DELAWARE — Decedent Dorothy Ramsey’s husband Robert Ramsey worked as a maintenance worker at Haveg Industries, Inc. from 1967 to 1992, and allegedly handled asbestos products manufactured by defendants Herty and Hollingsworth and Vose (together, the manufacturers) on a regular basis. The plaintiff alleged that Mrs. Ramsey developed her fatal lung cancer from regularly laundering Mr. Ramsey’s clothes which were contaminated with asbestos dust emanating from his use of the manufacturers’ products, among others. The trial court had granted the manufacturers’ summary judgment motions, finding that they had no duty to warn Decedent of the dangers of asbestos pursuant to prior Delaware authority. This court reversed and remanded the grant of summary judgment.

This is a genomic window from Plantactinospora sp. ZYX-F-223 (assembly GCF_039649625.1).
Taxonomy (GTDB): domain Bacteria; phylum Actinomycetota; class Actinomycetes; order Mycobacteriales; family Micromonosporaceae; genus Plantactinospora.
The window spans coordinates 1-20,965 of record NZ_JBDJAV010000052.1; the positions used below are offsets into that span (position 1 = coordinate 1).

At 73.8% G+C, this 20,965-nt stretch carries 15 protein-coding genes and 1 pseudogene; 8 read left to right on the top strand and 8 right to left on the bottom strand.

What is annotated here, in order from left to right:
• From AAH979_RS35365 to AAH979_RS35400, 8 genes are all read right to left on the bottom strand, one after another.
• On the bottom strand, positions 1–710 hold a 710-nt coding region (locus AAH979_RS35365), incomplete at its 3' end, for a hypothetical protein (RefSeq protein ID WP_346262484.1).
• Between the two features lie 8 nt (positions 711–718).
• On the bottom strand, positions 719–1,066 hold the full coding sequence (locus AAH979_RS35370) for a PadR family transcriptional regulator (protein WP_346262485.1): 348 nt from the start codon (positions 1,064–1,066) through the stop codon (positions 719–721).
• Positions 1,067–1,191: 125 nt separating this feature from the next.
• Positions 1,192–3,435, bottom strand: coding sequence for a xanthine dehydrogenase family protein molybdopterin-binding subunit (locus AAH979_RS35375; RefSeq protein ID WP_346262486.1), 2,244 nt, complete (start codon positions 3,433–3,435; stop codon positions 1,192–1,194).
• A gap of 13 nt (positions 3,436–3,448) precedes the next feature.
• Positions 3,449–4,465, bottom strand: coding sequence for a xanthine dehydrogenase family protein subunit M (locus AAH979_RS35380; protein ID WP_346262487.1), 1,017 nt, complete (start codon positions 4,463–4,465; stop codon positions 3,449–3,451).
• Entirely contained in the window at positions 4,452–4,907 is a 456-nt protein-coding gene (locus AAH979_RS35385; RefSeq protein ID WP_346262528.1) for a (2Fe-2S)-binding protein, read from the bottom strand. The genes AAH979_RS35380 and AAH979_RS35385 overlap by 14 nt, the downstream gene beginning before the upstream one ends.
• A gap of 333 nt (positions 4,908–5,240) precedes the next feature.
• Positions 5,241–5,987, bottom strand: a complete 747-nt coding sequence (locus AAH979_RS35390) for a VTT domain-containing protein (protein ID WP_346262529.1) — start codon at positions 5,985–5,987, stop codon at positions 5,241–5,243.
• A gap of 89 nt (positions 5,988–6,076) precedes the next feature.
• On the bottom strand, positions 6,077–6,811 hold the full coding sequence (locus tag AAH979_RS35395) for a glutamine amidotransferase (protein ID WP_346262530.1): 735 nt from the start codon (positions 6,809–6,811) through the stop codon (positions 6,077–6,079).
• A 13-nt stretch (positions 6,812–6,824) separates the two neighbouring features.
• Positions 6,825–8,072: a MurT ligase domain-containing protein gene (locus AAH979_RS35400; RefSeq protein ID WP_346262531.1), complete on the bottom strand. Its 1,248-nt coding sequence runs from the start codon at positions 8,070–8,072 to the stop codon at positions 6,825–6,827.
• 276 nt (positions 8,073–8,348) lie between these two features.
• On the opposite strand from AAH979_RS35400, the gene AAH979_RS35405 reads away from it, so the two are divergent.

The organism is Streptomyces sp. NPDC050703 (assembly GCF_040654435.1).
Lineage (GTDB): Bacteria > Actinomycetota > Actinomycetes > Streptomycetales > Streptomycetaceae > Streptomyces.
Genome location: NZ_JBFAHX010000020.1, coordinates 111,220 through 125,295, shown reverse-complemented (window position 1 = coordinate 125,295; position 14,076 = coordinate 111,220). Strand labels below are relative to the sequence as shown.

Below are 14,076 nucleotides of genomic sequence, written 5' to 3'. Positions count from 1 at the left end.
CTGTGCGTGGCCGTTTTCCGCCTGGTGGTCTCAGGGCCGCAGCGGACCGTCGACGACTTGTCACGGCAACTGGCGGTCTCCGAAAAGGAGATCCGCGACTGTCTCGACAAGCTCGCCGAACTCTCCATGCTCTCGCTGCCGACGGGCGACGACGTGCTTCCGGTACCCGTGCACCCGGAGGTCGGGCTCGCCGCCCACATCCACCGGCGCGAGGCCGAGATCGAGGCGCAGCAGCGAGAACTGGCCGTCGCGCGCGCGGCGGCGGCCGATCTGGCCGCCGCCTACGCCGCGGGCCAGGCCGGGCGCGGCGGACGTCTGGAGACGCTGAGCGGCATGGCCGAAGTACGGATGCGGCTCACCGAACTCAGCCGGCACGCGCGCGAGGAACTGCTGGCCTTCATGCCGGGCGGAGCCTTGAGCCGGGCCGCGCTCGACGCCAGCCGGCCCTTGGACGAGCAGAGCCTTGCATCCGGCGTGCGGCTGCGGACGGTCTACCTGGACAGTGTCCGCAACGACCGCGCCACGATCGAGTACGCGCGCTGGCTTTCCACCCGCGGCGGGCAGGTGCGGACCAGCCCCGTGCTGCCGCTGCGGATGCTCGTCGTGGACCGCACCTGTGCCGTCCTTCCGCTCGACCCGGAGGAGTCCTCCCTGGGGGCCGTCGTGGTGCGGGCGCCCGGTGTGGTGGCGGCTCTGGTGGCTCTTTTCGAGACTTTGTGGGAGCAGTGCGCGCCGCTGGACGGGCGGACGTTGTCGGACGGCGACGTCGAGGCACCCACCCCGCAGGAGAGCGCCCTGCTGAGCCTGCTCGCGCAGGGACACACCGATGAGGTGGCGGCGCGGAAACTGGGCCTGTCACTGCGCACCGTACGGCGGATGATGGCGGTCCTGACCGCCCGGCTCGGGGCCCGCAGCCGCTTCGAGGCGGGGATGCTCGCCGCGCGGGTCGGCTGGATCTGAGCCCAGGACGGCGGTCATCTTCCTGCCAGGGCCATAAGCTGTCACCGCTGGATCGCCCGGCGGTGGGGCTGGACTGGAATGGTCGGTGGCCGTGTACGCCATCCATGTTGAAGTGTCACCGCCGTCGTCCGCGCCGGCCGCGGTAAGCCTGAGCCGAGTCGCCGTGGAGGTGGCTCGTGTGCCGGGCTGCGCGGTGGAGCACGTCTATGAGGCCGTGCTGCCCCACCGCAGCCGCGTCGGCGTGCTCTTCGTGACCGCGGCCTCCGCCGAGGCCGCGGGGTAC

The court reasoned that the risk of harm from washing asbestos-covered work clothing was foreseeable, and that Mrs. Ramsey had a viable claim against manufacturers who failed to warn of these harms and provide “safe laundering instructions to an employer that exposes its employees to the manufacturer’s asbestos products.” They acknowledged the manufacturers’ “sophisticated purchaser” arguments and found further that Mrs. Ramsey’s viable claims only are appropriate if the manufacturers failed to give warnings and safe laundering instructions to Mr. Ramsey’s employer, who was in a better position to pass along the warnings/instructions. The ruling effectively overruled two prior Delaware Supreme Court decisions regarding take-home exposure.